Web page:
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Opera Review: Yevgeni Onegin Tel Aviv Opera House

ByURY EPPSTEIN
June 30, 2013 21:31

Tcherniakov’s direction and sets were minimalist- realistic, abstaining from crowding the stage with superfluous details.

The Bolshoi Opera Company

The Bolshoi Opera Company521. (photo credit:Courtesy Yossi Tzveker and Damir Yusupov)

In Tchaikovsky’s tragedy Yevgeni Onegin, performed by the Bolshoi Opera at the Israeli Opera, the tragic is that the lead protagonists are not killed at the end, but doomed to keep living with their insupportable despair.

Dmitri Tcherniakov’s direction and sets were minimalist- realistic, abstaining from crowding the stage with superfluous details, and emphasizing refined taste.



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Unlike commonplace crowd scenes, the choir functioned as a living stage picture. The opera’s predominantly somber mood, despite some ballroom and comic relief scenes, was poignantly conveyed.

There were some ridiculous details, though.

Why Tatiana, in her letter scene, should have thrown chairs around and sing her solo part on a dinner table, and why the duel should be fought around the same dinner table, of all places, remained an un-Pushkin-like mystery.

In the title role, Audun Iversen sounded impressive enough to make one understand why Tatiana should have fallen in love with his sonorous, dark-timbred baritone.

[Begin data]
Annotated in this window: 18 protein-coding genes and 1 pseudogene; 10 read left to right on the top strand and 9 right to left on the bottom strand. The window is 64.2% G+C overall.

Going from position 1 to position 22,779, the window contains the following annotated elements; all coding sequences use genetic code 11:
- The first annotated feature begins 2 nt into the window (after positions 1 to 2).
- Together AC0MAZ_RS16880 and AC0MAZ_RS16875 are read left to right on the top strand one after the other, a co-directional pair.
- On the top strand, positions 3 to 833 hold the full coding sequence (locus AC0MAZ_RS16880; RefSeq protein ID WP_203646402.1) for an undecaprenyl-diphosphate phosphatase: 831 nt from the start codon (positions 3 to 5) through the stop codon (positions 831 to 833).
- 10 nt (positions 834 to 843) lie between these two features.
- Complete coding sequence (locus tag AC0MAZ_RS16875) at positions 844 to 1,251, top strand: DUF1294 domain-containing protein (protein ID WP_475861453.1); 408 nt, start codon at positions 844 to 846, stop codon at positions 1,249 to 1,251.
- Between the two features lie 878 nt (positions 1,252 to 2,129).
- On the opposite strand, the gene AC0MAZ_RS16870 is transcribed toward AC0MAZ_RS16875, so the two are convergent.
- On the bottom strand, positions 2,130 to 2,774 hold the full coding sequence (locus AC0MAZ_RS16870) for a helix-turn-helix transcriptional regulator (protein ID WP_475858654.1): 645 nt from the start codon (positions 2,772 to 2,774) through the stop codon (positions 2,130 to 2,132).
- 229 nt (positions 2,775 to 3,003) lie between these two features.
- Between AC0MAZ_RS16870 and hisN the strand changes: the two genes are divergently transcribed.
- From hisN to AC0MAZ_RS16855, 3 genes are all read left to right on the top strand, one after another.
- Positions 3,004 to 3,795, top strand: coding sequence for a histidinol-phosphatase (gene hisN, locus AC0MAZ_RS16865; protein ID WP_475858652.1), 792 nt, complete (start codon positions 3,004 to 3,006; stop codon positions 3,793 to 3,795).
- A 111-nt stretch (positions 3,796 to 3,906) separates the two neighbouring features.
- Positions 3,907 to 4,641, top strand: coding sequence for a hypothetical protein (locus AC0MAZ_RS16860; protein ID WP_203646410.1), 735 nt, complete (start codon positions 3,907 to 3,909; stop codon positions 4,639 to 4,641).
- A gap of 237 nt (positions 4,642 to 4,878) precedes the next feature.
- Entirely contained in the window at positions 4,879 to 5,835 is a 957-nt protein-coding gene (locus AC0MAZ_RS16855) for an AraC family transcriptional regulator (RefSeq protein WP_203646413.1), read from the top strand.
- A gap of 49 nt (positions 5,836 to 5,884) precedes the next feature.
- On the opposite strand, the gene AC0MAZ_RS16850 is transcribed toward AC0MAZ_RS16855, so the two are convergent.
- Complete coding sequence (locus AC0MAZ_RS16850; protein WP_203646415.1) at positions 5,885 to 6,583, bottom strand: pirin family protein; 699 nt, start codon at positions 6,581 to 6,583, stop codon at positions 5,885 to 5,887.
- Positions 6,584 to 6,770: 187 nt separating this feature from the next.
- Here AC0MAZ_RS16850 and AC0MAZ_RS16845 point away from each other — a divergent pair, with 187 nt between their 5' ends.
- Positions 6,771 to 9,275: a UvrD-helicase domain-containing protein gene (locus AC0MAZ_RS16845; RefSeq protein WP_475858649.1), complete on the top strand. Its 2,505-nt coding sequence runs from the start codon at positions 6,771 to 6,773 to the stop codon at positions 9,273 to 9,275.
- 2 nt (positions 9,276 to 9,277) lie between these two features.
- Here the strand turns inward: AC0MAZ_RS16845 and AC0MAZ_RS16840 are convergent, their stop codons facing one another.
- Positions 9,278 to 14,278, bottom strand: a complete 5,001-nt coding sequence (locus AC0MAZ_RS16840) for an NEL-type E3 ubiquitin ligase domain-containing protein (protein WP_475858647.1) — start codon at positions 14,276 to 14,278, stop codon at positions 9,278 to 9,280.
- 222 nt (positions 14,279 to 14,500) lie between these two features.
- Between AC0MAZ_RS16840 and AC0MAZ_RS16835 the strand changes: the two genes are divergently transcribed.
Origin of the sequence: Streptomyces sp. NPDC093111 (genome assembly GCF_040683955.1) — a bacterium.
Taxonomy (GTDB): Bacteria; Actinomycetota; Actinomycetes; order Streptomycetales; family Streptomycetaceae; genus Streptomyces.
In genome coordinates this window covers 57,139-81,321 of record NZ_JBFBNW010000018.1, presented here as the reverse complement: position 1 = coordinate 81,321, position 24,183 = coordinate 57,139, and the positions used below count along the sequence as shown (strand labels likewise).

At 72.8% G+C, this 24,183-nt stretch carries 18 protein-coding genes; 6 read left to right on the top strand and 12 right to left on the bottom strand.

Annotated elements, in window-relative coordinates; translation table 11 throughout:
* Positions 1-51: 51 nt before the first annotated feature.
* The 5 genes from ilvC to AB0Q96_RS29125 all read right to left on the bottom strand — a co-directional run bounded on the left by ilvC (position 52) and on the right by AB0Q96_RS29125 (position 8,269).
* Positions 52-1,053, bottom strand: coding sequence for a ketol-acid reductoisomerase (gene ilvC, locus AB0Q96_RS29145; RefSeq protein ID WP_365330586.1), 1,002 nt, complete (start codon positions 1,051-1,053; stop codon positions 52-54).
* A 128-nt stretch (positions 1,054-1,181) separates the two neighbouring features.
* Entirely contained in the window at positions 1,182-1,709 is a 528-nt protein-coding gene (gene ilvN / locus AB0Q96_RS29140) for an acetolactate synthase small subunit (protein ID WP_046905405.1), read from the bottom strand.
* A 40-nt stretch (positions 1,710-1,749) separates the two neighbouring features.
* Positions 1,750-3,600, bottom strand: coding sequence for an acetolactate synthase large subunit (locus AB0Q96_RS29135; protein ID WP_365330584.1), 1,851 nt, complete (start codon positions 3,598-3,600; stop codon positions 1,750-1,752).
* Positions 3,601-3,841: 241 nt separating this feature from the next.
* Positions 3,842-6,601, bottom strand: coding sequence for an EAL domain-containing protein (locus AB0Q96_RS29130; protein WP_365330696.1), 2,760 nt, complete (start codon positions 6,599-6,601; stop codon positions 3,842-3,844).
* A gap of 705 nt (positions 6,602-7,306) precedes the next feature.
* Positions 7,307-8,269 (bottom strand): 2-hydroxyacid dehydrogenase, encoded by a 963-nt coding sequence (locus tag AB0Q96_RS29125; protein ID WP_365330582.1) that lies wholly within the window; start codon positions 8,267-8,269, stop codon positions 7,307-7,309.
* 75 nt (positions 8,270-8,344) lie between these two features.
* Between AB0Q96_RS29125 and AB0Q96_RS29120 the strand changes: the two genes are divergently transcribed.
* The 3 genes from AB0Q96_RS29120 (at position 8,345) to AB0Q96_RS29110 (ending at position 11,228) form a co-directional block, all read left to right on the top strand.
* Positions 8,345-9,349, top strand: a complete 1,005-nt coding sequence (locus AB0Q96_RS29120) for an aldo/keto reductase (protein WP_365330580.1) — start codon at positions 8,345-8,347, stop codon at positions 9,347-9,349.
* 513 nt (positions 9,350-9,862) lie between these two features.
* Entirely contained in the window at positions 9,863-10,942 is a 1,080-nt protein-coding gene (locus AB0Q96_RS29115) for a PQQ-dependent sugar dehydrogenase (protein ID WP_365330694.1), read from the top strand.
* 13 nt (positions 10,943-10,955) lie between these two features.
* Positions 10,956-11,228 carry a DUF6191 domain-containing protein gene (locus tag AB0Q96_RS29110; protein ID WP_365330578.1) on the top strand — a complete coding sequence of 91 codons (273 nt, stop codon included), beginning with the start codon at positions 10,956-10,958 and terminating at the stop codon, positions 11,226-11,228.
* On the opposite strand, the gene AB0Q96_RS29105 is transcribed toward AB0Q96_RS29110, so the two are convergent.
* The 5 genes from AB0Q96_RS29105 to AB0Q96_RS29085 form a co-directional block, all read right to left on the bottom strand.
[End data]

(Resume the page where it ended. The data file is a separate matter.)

His polite, detached expression after the letter scene changed into convincingly impassioned emotional outbursts in his final confrontation with Tatiana, achieving a forceful though hopeless climax of the opera.

As Tatiana, Ekaterina Schcherbachenko made one wonder whether she might not have made Onegin fall in love with her bright, intense, appealing soprano if only she had had an aria already in the first scene – but then there would have been no opera. She, too, metamorphosed admirably – from a restrained, gentle girl in the first scene to a dignified, selfassured personality in the final one.

In the role of Lensky, Alexey Dolgov’s soft, expressive lyric tenor made his farewell-tolife aria a genuinely moving experience.

Though a minor role, Mikhail Kazakov, as Gremin, achieved one of the performance’s high points with his warm, dark bass in his love aria.

The Bolshoi Opera Chorus was a major hero of the performance.

Enchanting voices, perfect cohesion and impeccable balance were reminiscent of Russian-Orthodox church chanting in the opening scene.

Conducted by Vassily Sinaisky, the excellently coordinated Bolshoi Opera Orchestra excitingly contributed the work’s dramatic tension and emotional intensity.
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